FCC Chair Calls for Action on Spectrum Crisis

By October 08, 2009

FCC Chairman Julius Genachowski gave another industry-altering speech on Wednesday regarding the "looming spectrum crisis" the US faces if the government fails to provide more mobile-devoted bandwidth. Declared one of the Federal Communication Commission 's highest priorities, Genachowski is promising a "strategic look" at how to balance supply and demand. The government is tripling the amount of commercially-available spectrum, but industry experts predict that wireless traffic levels will increase thirty times, says the Associated Press . This huge leap will mostly be due to online video and other applications with high data needs.

"I believe that the biggest threat to the future of mobile in America is the looming spectrum crisis," he said in the speech to industry trade group CTIA, The Wireless Association, in San Diego. To combat this threat, the FCC plans to reallocate spectrum currently used for other purposes, as well as to encourage the development of more spectrum-efficient technologies. Still, much more is needed, even after opening up some Wi-Fi connection airwaves and fallow television airwave "white spaces" last year.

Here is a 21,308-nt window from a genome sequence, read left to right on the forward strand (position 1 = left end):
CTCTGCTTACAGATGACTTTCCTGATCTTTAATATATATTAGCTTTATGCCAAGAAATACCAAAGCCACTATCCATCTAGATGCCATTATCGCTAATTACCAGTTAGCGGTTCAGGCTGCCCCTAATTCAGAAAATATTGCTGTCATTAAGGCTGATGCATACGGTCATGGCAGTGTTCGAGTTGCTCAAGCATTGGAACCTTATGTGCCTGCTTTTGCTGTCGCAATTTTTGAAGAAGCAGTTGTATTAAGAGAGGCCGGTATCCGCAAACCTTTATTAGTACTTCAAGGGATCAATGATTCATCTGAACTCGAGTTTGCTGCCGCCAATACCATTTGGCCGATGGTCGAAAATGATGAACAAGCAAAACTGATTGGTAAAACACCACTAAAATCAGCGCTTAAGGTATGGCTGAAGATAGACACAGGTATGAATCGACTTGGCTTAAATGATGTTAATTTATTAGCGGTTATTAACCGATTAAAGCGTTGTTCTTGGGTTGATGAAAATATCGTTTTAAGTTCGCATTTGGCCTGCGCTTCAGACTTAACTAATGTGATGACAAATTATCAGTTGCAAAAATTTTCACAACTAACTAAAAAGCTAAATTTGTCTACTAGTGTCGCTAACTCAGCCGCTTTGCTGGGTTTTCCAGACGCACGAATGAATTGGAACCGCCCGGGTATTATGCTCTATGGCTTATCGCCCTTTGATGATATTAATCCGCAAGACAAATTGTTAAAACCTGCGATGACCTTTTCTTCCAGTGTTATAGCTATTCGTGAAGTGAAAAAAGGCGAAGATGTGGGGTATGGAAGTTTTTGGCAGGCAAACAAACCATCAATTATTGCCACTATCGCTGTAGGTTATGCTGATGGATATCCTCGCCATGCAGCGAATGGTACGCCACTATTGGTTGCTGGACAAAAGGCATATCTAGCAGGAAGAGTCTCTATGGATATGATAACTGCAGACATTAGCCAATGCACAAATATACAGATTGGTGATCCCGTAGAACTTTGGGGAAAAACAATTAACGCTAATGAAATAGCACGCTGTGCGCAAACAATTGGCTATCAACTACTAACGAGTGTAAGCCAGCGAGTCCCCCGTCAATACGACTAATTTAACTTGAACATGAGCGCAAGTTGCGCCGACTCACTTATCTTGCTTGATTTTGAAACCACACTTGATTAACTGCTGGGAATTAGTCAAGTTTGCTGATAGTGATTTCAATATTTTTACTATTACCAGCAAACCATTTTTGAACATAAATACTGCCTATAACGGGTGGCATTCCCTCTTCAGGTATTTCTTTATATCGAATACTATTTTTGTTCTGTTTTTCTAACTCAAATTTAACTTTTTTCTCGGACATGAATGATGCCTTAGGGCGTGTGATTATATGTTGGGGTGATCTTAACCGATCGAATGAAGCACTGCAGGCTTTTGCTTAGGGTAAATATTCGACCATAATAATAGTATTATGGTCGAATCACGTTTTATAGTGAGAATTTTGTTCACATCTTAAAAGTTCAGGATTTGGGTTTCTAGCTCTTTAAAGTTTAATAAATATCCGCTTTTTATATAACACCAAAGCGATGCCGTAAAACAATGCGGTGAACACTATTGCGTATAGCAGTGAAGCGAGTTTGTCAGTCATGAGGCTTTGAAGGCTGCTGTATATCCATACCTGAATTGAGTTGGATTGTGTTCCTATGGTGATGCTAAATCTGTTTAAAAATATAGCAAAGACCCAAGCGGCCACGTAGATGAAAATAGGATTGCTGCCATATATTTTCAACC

More recently, the chairman announced his agency's intention to prohibit wireless service providers from discriminating against certain types of data flow over its networks.

With the proposed adjustments in usage and efficiency, wireless spectrum usage by consumers could be cut as much as forty percent, according to PC World . While this would make considerable impact, forty percent is still not enough. Combine these ideas with systems that dynamically switch between cellular and Wi-fi networks upon availability, and we get closer to a sustainable spectrum usage plan.

In the same speech, Genachowski called for input on future policies. He expressed his dedication to ensure that the industry remains "a vibrant platform for innovation and investment, creativity and speech, an enduring engine for job creation and economic growth."

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